You missed the point Jane…Markey didn’t vote yes or no…and he won the senate seat. He didn’t have the fortitude to vote up or down. He voted the way Obama used to…present…he is an embarrassment.

      • dixhandley

        He’s a democrat. Worse, he’s a liberal without balls!

    • John Doe

      …what percent, Jane, do you think wanted him to vote “Present?”

  • dixhandley

    God I hate liberals. They’re no better than Nazis. In fact they are Nazis. A liberal supporting an illegal war, why doesn’t this shock me!

  • PFL1982

    Gabriel WHO? But I’m disappointed that Markey didn’t show some balls and vote no.

    • ohio man

      Gabriel Gomez is worse! He’s tweeting about Markey while at the very same time not telling anyone how he would have voted! Why don’t you do everyone a favor and call him and ask him how he would have voted so that he’s on the record if he runs again?

      Michael Graham doesn’t know how Gomez would have voted. There were 5 Republicans who voted no, but only 3 who voted yes (i.e. with Obama).

  • FatherOctavian

    The decision on whether to attack another country is too important to vote “present”.

  • tndjinn

    He could’ve voted yes to this and backed out of the main vote for many reasons. Really all the AUMF vote did was allow it to go to the floor which makes it particularly cowardly even if he’s against this.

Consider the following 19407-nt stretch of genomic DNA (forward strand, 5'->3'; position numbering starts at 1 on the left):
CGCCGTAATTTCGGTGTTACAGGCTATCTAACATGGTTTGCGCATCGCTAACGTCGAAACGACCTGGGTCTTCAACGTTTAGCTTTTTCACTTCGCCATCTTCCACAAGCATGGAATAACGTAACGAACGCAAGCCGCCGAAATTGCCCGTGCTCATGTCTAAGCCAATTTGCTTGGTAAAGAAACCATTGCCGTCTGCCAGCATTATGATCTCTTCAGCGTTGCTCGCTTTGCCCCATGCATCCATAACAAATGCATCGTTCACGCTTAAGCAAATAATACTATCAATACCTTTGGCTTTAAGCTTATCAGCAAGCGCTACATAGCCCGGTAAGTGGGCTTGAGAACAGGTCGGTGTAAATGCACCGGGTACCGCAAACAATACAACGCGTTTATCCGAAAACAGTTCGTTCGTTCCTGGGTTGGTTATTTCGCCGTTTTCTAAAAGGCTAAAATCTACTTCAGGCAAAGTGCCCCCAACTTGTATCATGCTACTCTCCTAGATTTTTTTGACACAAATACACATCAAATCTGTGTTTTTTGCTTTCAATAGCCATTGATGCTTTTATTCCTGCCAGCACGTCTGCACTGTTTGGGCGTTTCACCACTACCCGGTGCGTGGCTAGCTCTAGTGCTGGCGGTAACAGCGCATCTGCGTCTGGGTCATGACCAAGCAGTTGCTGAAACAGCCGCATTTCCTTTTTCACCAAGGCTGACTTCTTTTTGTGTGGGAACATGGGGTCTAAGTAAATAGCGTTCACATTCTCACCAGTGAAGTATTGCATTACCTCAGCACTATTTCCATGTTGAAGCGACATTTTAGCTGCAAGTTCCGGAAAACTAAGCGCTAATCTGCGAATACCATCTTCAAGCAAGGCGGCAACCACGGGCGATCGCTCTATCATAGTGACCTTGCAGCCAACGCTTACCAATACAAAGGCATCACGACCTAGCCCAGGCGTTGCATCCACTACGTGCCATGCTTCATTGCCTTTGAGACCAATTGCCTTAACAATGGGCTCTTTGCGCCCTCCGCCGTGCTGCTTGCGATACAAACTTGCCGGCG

• David2020

    What this reflects is that there isn’t sufficient evidence of Assad’s guilt to vote “yes”. At least not yet. And so, if forced to vote on the evidence adduced to date, Senator Markey should have voted “no”.

    The wardrums are drumming, the “liberal” media are out for blood, and yet what evidence do they really have that rebuts the intuitive understanding that Assad would have everything to lose by using chemical weapons and that the rebels would have everything to gain by making it appear that he had?

    If they’ve got it, make it public. Let’s not be bamboozled again.

    • John Doe

      This is just a vote to bring it to the floor. It is not a vote to authorize any action. Do you not realize this? Do you not know how this works? The “present” vote is a clear lack of leadership, by a clear career politician that is much more concerned about his reelection than his current responsibilities.

      • David2020

        And do you not realize that I was saying exactly that? He should have voted “no” in order to slow the rush to judgment.

        Now, maybe you are saying he should have voted “yes” regardless of his beliefs. To me, that would have fit your definition of a “clear lack of leadership” every bit as much as — maybe even more than — his “present” vote.

        • John Doe

          I’m just saying he should have voted. Period. “Present” is not a vote, and I (frankly) do not know why it is even allowed – other than to offer someone a way to hide (cowardice). Ironically, if someone votes “present” I do not even know why they bother showing up!

          • David2020

            I agree.